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    I have a suggestion to the author: Stop Displaying a Blank Page With JavaScript Disabled.

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      What’s up with these web pages that don’t actually contain their content? Why should I run some javascript in order to read some text?

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        An article that complains about the size of icon fonts and “flash of unstyled text” yet loads 604k and has a “one moment please” progress spinner to display some basic text is somewhat hilarious. 2021 frontend in a nutshell.

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        Unicode provides many useful icon-like characters, you know the arrows, music notes, squares and triangles … no social media icons of course.

        Good thing is, if you have the correct compose sequence for it, you can see the character in the code.

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          svg is the most underrated web technology

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            If your site relies on icons in a non-contextual way, someone using an assistive font (e.g. OpenDyslexic) will cause your icons to be replaced and disappear completely, potentially leaving your web site unusable.

            This. I switched to Atkinson Hyperlegible recently because it was so much easier to read for me that it made a tangible difference in my experience of using the internet.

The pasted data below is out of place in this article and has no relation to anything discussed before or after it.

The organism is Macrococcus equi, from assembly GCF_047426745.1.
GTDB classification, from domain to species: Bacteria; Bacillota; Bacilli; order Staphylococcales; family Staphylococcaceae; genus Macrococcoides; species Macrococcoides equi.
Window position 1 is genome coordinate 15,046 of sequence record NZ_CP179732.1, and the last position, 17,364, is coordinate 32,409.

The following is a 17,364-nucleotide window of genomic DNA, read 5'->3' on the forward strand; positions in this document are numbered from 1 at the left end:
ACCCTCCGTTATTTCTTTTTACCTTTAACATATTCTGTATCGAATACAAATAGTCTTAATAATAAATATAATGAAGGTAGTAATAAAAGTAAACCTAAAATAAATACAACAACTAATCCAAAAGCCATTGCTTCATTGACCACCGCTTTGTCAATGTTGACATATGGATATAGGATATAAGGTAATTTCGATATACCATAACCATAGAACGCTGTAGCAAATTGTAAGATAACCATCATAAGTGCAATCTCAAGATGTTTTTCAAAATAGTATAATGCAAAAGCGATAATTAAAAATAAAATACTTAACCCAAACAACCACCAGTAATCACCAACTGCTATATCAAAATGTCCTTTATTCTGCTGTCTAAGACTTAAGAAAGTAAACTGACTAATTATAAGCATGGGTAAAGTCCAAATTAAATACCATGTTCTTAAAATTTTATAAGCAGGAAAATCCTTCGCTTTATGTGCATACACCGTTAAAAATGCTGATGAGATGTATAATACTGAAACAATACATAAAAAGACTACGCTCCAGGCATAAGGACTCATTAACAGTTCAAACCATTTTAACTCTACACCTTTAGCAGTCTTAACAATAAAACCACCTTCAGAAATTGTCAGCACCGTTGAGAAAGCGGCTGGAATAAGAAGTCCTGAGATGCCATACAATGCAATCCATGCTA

However, it has in the process catastrophically broken almost all the sites I use daily. A cytube instance I admin does not show any icons on the buttons, my email client no longer shows buttons.

            It’s extremely frustrating to have this problem, and now even after switching back out of desperation, these icons no longer show.

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              If we keep using these argument then we should all all code in Rust/C++. But we got JavaScript/Ruby/Python/PHP?

              to me, I found that icon fonts are better. simply because It fit my needs where I don’t need advanced features that SVG offers. All I need is display an icon, change its color with CSS. font awesome icon font works great for me.

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                The important part of the argument was not that SVG icons are more flexible, but that icon fonts can interfere with a bunch of features, break down in a bunch of scenarios, and create additional complexity for a bunch of other software that has to deal with them.

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                  In-fact, to this day icon fonts remain the only way to add scalable icons purely from CSS without altering the page markup (and going back to mixing presentation and content).

                  All pure SVG solutions either require changes to the markup or don’t allow CSS to alter the images colors.

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                    You can render an svg from css by setting background-image?

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                      Yes, but then you can’t change the color with CSS